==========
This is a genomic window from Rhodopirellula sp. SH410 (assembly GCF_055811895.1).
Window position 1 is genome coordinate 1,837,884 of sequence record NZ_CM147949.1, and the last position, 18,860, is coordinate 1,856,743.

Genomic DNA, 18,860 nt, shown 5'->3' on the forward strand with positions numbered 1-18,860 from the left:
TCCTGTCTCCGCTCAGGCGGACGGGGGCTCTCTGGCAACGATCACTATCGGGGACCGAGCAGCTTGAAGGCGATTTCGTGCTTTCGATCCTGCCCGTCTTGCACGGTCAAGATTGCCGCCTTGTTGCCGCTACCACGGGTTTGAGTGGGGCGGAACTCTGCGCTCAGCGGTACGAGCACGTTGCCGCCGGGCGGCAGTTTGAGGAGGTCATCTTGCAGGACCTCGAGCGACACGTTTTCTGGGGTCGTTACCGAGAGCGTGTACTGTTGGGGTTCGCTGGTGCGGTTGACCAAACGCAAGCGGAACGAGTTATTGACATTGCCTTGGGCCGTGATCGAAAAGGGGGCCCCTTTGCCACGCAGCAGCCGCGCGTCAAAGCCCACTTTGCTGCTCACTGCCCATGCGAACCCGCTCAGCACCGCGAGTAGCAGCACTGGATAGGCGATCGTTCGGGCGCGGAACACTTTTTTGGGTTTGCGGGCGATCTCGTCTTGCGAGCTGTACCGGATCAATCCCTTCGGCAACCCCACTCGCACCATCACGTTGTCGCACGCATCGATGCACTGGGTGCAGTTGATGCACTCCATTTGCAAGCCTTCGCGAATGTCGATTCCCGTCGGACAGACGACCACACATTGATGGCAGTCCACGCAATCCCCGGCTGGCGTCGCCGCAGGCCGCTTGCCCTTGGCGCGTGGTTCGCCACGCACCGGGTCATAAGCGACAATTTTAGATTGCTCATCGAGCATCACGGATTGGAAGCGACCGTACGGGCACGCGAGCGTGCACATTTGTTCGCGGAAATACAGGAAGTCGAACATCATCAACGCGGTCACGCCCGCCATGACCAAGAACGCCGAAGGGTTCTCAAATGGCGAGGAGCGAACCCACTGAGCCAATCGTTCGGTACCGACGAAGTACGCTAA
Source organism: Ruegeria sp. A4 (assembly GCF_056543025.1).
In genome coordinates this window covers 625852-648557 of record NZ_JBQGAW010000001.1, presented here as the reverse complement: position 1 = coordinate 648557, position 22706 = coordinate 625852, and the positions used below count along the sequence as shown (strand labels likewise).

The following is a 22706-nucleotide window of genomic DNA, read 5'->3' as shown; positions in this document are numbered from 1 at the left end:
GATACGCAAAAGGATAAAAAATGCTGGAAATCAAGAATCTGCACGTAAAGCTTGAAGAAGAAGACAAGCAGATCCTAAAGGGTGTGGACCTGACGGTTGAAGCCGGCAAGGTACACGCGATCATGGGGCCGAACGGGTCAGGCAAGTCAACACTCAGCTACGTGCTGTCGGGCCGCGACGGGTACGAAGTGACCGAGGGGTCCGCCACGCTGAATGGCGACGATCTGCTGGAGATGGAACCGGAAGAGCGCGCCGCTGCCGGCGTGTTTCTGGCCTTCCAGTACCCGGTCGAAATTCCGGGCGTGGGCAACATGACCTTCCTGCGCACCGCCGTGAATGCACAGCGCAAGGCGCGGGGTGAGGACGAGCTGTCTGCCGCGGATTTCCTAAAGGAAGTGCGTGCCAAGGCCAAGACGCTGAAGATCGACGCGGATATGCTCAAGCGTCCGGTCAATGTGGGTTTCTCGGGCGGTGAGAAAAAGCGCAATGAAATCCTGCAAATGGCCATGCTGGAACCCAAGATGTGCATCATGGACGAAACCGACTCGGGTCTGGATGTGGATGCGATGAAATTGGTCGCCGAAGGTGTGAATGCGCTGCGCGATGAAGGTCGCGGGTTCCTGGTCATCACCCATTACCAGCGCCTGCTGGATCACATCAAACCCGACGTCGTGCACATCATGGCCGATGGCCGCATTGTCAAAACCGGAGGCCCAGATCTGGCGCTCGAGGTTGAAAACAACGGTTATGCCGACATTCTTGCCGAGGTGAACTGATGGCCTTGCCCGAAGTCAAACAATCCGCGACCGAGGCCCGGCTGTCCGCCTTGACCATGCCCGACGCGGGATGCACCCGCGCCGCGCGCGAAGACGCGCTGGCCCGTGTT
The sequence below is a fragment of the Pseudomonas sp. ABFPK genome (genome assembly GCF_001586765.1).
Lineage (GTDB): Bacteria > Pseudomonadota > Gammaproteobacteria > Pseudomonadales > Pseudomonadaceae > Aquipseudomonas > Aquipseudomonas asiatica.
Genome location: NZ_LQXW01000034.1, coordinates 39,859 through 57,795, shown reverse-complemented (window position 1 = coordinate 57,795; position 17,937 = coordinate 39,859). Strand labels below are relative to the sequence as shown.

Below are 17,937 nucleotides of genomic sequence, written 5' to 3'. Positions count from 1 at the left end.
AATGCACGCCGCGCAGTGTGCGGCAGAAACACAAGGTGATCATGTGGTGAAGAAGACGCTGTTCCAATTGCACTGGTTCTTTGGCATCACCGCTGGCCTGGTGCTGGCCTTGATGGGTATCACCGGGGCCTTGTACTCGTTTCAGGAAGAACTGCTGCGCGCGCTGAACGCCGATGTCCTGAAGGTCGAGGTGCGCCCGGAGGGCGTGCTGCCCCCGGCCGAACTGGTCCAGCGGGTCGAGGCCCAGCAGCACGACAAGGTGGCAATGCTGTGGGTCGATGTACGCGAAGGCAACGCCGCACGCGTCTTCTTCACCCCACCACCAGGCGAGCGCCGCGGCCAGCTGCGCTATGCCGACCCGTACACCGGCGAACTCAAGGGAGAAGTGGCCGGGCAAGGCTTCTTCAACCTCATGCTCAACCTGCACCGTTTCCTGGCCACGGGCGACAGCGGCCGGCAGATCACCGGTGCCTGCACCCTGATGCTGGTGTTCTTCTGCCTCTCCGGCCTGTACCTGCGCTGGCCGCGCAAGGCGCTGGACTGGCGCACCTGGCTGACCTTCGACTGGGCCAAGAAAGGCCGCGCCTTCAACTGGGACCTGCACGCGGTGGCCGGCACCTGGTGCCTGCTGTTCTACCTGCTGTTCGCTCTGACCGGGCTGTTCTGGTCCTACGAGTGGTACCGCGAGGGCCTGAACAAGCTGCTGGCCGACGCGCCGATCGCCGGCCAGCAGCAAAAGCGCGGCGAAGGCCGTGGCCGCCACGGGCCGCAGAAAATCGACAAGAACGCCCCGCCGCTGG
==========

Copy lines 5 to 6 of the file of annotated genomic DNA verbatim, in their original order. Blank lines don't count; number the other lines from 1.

Source organism: Ruegeria sp. A4 (assembly GCF_056543025.1).
In genome coordinates this window covers 625852-648557 of record NZ_JBQGAW010000001.1, presented here as the reverse complement: position 1 = coordinate 648557, position 22706 = coordinate 625852, and the positions used below count along the sequence as shown (strand labels likewise).